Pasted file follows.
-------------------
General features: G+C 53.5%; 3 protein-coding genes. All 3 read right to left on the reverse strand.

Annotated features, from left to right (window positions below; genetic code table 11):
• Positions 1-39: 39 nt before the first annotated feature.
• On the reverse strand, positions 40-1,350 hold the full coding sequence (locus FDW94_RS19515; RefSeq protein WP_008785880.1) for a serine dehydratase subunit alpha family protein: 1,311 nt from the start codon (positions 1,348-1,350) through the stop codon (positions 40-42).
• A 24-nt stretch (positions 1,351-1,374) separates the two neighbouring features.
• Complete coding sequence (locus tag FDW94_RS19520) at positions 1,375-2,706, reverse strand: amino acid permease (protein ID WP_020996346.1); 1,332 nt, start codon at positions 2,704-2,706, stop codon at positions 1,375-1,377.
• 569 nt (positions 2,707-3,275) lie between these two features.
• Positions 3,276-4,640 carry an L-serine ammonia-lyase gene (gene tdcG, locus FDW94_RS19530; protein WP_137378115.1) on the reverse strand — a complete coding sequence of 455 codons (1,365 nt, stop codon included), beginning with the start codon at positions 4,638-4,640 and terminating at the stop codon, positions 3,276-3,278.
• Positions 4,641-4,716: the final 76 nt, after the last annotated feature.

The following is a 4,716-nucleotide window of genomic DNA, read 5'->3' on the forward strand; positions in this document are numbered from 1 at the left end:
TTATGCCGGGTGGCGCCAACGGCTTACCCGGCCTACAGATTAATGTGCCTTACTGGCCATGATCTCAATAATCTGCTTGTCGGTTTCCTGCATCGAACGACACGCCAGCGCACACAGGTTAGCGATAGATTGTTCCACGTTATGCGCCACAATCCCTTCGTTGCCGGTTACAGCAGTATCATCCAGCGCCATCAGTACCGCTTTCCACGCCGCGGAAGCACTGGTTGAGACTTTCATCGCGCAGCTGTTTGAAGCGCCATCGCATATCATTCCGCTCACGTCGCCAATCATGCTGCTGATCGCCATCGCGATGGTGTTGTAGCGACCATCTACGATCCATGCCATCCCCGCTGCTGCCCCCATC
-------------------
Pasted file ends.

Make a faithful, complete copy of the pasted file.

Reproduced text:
General features: G+C 53.5%; 3 protein-coding genes. All 3 read right to left on the reverse strand.

Annotated features, from left to right (window positions below; genetic code table 11):
• Positions 1-39: 39 nt before the first annotated feature.
• On the reverse strand, positions 40-1,350 hold the full coding sequence (locus FDW94_RS19515; RefSeq protein WP_008785880.1) for a serine dehydratase subunit alpha family protein: 1,311 nt from the start codon (positions 1,348-1,350) through the stop codon (positions 40-42).
• A 24-nt stretch (positions 1,351-1,374) separates the two neighbouring features.
• Complete coding sequence (locus tag FDW94_RS19520) at positions 1,375-2,706, reverse strand: amino acid permease (protein ID WP_020996346.1); 1,332 nt, start codon at positions 2,704-2,706, stop codon at positions 1,375-1,377.
• 569 nt (positions 2,707-3,275) lie between these two features.
• Positions 3,276-4,640 carry an L-serine ammonia-lyase gene (gene tdcG, locus FDW94_RS19530; protein WP_137378115.1) on the reverse strand — a complete coding sequence of 455 codons (1,365 nt, stop codon included), beginning with the start codon at positions 4,638-4,640 and terminating at the stop codon, positions 3,276-3,278.
• Positions 4,641-4,716: the final 76 nt, after the last annotated feature.

The following is a 4,716-nucleotide window of genomic DNA, read 5'->3' on the forward strand; positions in this document are numbered from 1 at the left end:
TTATGCCGGGTGGCGCCAACGGCTTACCCGGCCTACAGATTAATGTGCCTTACTGGCCATGATCTCAATAATCTGCTTGTCGGTTTCCTGCATCGAACGACACGCCAGCGCACACAGGTTAGCGATAGATTGTTCCACGTTATGCGCCACAATCCCTTCGTTGCCGGTTACAGCAGTATCATCCAGCGCCATCAGTACCGCTTTCCACGCCGCGGAAGCACTGGTTGAGACTTTCATCGCGCAGCTGTTTGAAGCGCCATCGCATATCATTCCGCTCACGTCGCCAATCATGCTGCTGATCGCCATCGCGATGGTGTTGTAGCGACCATCTACGATCCATGCCATCCCCGCTGCTGCCCCCATC